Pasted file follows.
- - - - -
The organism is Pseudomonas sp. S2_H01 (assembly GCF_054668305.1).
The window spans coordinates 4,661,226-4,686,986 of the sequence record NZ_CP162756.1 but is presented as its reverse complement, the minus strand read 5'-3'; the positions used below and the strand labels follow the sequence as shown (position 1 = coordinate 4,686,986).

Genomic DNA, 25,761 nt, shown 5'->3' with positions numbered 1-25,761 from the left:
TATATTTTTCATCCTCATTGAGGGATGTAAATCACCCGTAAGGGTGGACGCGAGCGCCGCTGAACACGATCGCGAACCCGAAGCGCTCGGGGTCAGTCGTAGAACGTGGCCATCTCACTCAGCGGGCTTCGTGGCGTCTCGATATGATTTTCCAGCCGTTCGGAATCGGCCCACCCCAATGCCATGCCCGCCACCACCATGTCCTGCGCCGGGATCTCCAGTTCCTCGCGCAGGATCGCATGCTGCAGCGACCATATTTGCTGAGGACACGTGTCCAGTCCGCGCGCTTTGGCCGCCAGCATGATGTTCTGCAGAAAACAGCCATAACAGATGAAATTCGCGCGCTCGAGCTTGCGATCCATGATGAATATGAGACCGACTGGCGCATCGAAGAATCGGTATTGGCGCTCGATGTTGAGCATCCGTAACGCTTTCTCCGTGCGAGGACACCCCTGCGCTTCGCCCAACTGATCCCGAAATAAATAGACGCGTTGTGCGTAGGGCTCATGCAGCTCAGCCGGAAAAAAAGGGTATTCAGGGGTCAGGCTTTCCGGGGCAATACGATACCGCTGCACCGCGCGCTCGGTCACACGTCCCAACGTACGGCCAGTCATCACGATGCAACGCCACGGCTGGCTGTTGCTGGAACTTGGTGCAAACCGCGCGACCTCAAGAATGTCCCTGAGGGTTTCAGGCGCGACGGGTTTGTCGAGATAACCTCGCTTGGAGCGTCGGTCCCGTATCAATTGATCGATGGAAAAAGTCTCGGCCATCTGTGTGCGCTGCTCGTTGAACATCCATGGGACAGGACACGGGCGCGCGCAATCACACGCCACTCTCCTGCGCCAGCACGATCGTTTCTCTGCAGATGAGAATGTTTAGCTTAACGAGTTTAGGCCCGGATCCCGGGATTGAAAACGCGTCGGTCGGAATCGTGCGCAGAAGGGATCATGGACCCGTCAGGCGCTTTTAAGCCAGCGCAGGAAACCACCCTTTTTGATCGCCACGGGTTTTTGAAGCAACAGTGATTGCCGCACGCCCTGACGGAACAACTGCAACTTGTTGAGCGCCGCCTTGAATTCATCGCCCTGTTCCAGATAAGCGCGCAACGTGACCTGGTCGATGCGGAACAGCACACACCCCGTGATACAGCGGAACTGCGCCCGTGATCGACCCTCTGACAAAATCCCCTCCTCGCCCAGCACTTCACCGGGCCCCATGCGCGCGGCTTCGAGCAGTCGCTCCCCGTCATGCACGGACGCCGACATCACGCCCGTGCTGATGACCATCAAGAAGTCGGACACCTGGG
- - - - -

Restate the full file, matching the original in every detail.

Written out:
The organism is Pseudomonas sp. S2_H01 (assembly GCF_054668305.1).
The window spans coordinates 4,661,226-4,686,986 of the sequence record NZ_CP162756.1 but is presented as its reverse complement, the minus strand read 5'-3'; the positions used below and the strand labels follow the sequence as shown (position 1 = coordinate 4,686,986).

Genomic DNA, 25,761 nt, shown 5'->3' with positions numbered 1-25,761 from the left:
TATATTTTTCATCCTCATTGAGGGATGTAAATCACCCGTAAGGGTGGACGCGAGCGCCGCTGAACACGATCGCGAACCCGAAGCGCTCGGGGTCAGTCGTAGAACGTGGCCATCTCACTCAGCGGGCTTCGTGGCGTCTCGATATGATTTTCCAGCCGTTCGGAATCGGCCCACCCCAATGCCATGCCCGCCACCACCATGTCCTGCGCCGGGATCTCCAGTTCCTCGCGCAGGATCGCATGCTGCAGCGACCATATTTGCTGAGGACACGTGTCCAGTCCGCGCGCTTTGGCCGCCAGCATGATGTTCTGCAGAAAACAGCCATAACAGATGAAATTCGCGCGCTCGAGCTTGCGATCCATGATGAATATGAGACCGACTGGCGCATCGAAGAATCGGTATTGGCGCTCGATGTTGAGCATCCGTAACGCTTTCTCCGTGCGAGGACACCCCTGCGCTTCGCCCAACTGATCCCGAAATAAATAGACGCGTTGTGCGTAGGGCTCATGCAGCTCAGCCGGAAAAAAAGGGTATTCAGGGGTCAGGCTTTCCGGGGCAATACGATACCGCTGCACCGCGCGCTCGGTCACACGTCCCAACGTACGGCCAGTCATCACGATGCAACGCCACGGCTGGCTGTTGCTGGAACTTGGTGCAAACCGCGCGACCTCAAGAATGTCCCTGAGGGTTTCAGGCGCGACGGGTTTGTCGAGATAACCTCGCTTGGAGCGTCGGTCCCGTATCAATTGATCGATGGAAAAAGTCTCGGCCATCTGTGTGCGCTGCTCGTTGAACATCCATGGGACAGGACACGGGCGCGCGCAATCACACGCCACTCTCCTGCGCCAGCACGATCGTTTCTCTGCAGATGAGAATGTTTAGCTTAACGAGTTTAGGCCCGGATCCCGGGATTGAAAACGCGTCGGTCGGAATCGTGCGCAGAAGGGATCATGGACCCGTCAGGCGCTTTTAAGCCAGCGCAGGAAACCACCCTTTTTGATCGCCACGGGTTTTTGAAGCAACAGTGATTGCCGCACGCCCTGACGGAACAACTGCAACTTGTTGAGCGCCGCCTTGAATTCATCGCCCTGTTCCAGATAAGCGCGCAACGTGACCTGGTCGATGCGGAACAGCACACACCCCGTGATACAGCGGAACTGCGCCCGTGATCGACCCTCTGACAAAATCCCCTCCTCGCCCAGCACTTCACCGGGCCCCATGCGCGCGGCTTCGAGCAGTCGCTCCCCGTCATGCACGGACGCCGACATCACGCCCGTGCTGATGACCATCAAGAAGTCGGACACCTGGG